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Reduce Plastic—Fleece a Major Plastic Pollutant

By Fredrica Syren:

I love fleece, and used to favor clothes and blankets made with it. Fleece is great: it’s light; it’s warm; it’s cheap; and it’s a great material for staying warm in the middle of a cold winter. So, what is the problem with fleece? The sad truth is that fleece is plastic pollution.

A study by researchers at the University of California found that an average fleece jacket can shed 1.7 grams of tiny plastic bits, also known as microfibers, or micro plastics, per wash; and that older fleece items shed the most, almost double the amount. Micro plastic is plastic debris less than five millimeters long — about the size of a sesame seed. Unfortunately, these tiny plastic pieces then travel out to a local wastewater plant where 40% of them ends up in rivers, lakes and oceans, becoming one of the worst plastic polluters. Because of size, it is hard to clean up. For example, the Great Lakes, which comprise one-fifth of the world’s fresh water, are polluted with billions of microscopic plastic particles They are found by skimming the surface with finely meshed netting dragged behind sailing vessels. The same scientists who have studied gigantic masses of floating plastic in the Pacific Ocean are now reporting massive amounts of plastic in the Great Lakes.

Synthetic microfibers are particularly harmful to marine life that eat it, thinking it’s food. It also raises another concern that, once eaten, these small pieces of plastic transfer toxins and pesticides into the bodies of the sea life that eat them. They also linger in our eco-systems, spreading to us or other animals. Scientists and environmentalists are not sure how to remove these microbeads from the water because of their size, so these plastics accumulate in the water.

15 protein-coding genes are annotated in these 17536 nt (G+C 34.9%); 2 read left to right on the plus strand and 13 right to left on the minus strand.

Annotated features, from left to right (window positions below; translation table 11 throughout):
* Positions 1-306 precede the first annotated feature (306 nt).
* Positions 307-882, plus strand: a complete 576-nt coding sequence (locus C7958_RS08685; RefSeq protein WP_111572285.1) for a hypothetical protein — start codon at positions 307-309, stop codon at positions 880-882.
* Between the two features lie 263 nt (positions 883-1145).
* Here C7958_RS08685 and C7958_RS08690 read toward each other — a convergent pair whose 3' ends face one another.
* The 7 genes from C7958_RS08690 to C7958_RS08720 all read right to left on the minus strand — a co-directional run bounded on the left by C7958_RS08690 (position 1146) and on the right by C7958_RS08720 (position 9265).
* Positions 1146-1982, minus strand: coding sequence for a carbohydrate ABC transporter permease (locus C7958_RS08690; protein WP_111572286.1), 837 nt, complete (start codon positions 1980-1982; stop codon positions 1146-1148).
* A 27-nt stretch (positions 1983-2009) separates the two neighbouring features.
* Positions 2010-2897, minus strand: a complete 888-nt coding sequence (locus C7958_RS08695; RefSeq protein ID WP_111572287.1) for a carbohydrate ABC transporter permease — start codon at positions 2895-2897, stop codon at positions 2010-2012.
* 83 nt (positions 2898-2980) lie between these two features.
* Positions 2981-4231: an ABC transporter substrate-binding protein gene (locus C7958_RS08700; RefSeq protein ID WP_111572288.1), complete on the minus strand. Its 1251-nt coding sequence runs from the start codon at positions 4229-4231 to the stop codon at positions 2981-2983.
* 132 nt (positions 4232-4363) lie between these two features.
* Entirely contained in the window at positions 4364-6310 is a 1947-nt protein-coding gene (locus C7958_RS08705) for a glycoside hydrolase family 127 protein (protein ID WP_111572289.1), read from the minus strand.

Instead of fleece, a better option is to choose fibers like organic wool and cotton, and to focus on fewer good quality items.

To read more articles about micro plastic in fleece check out these:

http://video.nationalgeographic.com/video/til/150803-microplastic-synthetic-water-pollution

http://www.patagonia.com/blog/2016/06/what-do-we-know-about-tiny-plastic-fibers-in-the-ocean/

https://eic.rsc.org/feature/the-massive-problem-of-microplastics/2000127.article

About Green Mom

Fredrica Syren, the author and founder of Green-Mom.com, was born in Sweden. Her mother was a classically trained chef who introduced her to many eclectic flavors and skills at a young age. Her mom’s passion for the outdoors and gardening planted the seed for her own love of nature and healthy eating. She received a degree in journalism and has worked as a print, Internet and broadcasting journalist for many years with big businesses within Europe and the United States. After her mom was diagnosed with terminal cancer and she with pre-cancer, Fredrica changed her career to become a full time yoga teacher and activist. A longtime world traveler, foodie and career woman, she was exposed to many facets of life, but nothing inspired her more than becoming a mom. After her first-born, Fredrica began a food blog focusing on local, seasonal, organic & vegetarian dishes. Years of food blogging developed into the cookbook Yummy in My Tummy, Healthy Cooking for the Whole Family. Upon the arrival of her second child, Fredrica founded Green-Mom.com. Her vision was to establish a site providing insight about gardening, home and personal care, baby & child, and of course food & nutrition. Green-Mom.com hosts many talented writers shedding light on ways to incorporate eco-friendly and nutritious practices for busy families. She is an advocate for organic, local and sustainable businesses. Fredrica hopes to inspire social change through her lifestyle, passion and business. Fredrica lives with her husband James Harker-Syren and their three children in San Diego, CA.

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